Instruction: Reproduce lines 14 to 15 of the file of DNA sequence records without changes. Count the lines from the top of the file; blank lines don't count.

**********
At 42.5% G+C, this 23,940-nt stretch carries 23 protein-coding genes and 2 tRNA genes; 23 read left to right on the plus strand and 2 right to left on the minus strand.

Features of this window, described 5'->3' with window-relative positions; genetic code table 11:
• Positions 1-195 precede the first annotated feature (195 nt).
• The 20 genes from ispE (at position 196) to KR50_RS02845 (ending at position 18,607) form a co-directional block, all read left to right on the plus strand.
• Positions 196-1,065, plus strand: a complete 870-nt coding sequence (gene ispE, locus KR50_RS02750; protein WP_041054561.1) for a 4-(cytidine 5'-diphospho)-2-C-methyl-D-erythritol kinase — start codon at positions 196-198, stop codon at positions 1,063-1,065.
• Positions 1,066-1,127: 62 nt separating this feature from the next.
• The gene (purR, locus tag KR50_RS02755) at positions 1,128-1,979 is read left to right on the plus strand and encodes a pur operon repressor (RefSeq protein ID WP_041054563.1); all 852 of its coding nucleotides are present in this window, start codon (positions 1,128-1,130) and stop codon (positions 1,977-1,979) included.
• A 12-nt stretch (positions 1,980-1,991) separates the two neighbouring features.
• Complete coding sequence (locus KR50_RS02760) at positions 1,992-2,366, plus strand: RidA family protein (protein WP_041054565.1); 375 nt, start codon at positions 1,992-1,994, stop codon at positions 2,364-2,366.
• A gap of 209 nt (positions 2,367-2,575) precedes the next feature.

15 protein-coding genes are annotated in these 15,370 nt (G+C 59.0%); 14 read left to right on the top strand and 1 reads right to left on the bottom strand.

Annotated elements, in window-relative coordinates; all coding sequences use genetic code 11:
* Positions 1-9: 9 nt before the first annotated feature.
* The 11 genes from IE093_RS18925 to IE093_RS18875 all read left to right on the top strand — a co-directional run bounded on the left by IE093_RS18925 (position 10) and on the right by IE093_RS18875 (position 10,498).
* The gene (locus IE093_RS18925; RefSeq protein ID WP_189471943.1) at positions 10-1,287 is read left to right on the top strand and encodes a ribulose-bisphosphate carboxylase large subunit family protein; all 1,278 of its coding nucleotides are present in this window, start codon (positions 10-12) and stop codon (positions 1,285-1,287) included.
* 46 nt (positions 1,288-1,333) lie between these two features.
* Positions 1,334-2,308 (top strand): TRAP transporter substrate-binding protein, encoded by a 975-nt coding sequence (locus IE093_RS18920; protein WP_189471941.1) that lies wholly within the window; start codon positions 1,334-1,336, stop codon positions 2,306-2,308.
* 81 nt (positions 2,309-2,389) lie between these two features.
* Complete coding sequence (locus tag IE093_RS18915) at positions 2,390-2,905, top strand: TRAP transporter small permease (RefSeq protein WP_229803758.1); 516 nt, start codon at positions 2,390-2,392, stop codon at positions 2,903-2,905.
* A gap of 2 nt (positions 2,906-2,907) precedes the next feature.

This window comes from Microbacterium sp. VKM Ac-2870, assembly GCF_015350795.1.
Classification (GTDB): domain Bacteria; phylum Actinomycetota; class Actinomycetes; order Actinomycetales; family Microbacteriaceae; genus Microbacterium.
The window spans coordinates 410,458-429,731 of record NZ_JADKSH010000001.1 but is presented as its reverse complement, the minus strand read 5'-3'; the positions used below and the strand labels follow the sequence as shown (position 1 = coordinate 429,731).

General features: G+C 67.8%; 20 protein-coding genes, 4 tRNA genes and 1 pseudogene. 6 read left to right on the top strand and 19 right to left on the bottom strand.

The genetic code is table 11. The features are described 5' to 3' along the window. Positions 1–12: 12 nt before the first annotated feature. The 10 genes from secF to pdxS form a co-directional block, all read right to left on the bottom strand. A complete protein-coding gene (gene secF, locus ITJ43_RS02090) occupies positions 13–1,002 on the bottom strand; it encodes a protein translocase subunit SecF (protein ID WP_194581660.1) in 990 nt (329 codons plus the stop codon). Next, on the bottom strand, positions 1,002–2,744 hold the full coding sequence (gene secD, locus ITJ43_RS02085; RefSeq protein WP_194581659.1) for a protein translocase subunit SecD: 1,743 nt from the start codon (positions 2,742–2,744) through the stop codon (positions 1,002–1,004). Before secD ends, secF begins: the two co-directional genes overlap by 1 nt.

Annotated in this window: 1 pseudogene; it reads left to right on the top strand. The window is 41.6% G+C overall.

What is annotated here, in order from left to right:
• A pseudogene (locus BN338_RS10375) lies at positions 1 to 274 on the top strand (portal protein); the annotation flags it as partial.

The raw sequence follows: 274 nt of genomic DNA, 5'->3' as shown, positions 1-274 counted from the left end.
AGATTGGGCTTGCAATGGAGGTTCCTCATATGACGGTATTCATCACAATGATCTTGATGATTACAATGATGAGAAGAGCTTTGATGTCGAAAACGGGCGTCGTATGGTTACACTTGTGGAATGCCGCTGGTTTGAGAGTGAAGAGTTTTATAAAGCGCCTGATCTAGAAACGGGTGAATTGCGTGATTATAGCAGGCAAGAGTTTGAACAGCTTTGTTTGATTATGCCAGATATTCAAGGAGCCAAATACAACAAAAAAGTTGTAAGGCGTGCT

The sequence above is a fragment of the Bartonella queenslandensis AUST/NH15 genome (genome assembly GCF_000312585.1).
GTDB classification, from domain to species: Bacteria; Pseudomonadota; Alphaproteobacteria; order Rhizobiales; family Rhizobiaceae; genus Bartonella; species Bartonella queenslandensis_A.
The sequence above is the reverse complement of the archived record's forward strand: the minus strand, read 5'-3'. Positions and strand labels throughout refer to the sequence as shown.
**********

* The 11 genes from IE093_RS18925 to IE093_RS18875 all read left to right on the top strand — a co-directional run bounded on the left by IE093_RS18925 (position 10) and on the right by IE093_RS18875 (position 10,498).
* The gene (locus IE093_RS18925; RefSeq protein ID WP_189471943.1) at positions 10-1,287 is read left to right on the top strand and encodes a ribulose-bisphosphate carboxylase large subunit family protein; all 1,278 of its coding nucleotides are present in this window, start codon (positions 10-12) and stop codon (positions 1,285-1,287) included.